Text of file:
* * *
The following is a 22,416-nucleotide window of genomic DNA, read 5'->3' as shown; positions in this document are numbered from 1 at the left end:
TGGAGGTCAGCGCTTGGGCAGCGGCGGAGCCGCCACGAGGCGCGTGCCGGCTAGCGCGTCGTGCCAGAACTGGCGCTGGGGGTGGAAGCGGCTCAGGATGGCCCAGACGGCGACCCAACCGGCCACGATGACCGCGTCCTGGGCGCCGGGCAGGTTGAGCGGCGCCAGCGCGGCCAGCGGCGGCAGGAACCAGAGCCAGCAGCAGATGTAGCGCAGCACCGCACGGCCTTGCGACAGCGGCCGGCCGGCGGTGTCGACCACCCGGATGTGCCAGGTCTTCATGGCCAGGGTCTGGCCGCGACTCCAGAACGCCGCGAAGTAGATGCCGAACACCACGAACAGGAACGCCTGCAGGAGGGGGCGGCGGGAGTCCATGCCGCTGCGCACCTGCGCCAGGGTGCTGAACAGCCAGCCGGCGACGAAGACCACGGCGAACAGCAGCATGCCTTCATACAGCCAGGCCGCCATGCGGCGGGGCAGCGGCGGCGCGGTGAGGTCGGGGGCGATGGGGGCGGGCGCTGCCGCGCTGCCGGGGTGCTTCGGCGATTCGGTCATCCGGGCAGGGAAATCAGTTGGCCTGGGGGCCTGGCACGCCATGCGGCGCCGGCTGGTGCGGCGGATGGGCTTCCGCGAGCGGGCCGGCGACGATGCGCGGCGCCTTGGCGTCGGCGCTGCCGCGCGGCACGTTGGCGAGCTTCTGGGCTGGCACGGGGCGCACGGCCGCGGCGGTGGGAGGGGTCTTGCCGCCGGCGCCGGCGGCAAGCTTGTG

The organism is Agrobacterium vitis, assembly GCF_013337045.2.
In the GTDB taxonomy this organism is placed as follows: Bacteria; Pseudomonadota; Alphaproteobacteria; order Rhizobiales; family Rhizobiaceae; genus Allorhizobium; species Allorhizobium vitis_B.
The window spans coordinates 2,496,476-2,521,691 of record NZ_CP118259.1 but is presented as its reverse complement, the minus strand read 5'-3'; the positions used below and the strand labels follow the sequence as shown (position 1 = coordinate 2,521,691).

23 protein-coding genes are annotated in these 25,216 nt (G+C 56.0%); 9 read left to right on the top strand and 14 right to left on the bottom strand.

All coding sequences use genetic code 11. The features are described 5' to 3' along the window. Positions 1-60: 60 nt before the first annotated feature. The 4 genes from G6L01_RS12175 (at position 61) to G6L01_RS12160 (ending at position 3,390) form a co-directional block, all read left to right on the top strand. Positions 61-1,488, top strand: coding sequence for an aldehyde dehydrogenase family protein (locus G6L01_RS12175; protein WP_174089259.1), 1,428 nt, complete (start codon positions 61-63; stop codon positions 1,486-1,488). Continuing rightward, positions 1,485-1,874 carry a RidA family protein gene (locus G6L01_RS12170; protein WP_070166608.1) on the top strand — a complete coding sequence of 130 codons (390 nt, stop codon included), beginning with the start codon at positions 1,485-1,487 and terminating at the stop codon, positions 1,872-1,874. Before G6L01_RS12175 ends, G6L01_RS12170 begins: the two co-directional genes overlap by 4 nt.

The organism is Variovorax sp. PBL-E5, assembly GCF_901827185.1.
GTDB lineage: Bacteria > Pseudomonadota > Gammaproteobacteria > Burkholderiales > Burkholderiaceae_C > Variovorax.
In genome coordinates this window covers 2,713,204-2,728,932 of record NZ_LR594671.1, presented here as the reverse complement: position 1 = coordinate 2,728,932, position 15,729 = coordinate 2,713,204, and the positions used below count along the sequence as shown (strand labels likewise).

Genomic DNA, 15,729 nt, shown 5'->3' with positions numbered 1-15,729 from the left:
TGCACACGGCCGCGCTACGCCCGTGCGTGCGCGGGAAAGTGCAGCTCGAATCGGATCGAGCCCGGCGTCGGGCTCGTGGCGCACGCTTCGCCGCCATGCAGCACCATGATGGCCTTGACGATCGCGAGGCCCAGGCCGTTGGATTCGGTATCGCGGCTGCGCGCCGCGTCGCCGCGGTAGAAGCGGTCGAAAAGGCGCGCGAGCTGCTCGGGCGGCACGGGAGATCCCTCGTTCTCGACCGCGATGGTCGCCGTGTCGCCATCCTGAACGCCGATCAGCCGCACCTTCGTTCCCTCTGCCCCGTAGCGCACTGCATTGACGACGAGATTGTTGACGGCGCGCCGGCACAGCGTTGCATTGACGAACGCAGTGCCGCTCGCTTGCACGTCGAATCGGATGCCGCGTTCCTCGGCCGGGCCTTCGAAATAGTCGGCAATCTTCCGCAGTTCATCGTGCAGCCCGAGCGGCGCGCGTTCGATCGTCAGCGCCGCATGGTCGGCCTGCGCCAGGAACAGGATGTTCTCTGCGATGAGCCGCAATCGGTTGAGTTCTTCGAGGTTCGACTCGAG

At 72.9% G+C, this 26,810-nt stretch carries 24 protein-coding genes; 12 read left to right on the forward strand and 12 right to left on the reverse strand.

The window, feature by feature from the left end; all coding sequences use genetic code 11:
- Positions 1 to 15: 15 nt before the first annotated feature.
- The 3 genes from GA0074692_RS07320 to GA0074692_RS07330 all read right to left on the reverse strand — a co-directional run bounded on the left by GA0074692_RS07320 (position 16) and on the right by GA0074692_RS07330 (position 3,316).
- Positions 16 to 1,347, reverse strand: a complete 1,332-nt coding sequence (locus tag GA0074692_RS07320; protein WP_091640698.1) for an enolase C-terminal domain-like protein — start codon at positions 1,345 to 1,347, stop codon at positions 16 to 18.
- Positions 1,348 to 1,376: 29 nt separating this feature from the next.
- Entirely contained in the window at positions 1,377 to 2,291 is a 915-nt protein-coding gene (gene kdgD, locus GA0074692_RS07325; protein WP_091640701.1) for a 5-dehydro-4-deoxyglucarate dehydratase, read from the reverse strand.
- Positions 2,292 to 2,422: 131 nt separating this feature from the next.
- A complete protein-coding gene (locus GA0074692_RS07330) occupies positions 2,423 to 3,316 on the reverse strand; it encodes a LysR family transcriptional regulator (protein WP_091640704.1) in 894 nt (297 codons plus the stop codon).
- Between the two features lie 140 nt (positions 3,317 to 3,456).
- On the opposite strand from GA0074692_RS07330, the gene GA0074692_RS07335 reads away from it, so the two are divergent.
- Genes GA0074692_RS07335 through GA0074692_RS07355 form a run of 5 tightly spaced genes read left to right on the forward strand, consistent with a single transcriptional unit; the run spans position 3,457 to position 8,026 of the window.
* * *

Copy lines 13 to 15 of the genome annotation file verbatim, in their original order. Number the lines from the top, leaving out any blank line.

At 72.9% G+C, this 26,810-nt stretch carries 24 protein-coding genes; 12 read left to right on the forward strand and 12 right to left on the reverse strand.

The window, feature by feature from the left end; all coding sequences use genetic code 11:
- Positions 1 to 15: 15 nt before the first annotated feature.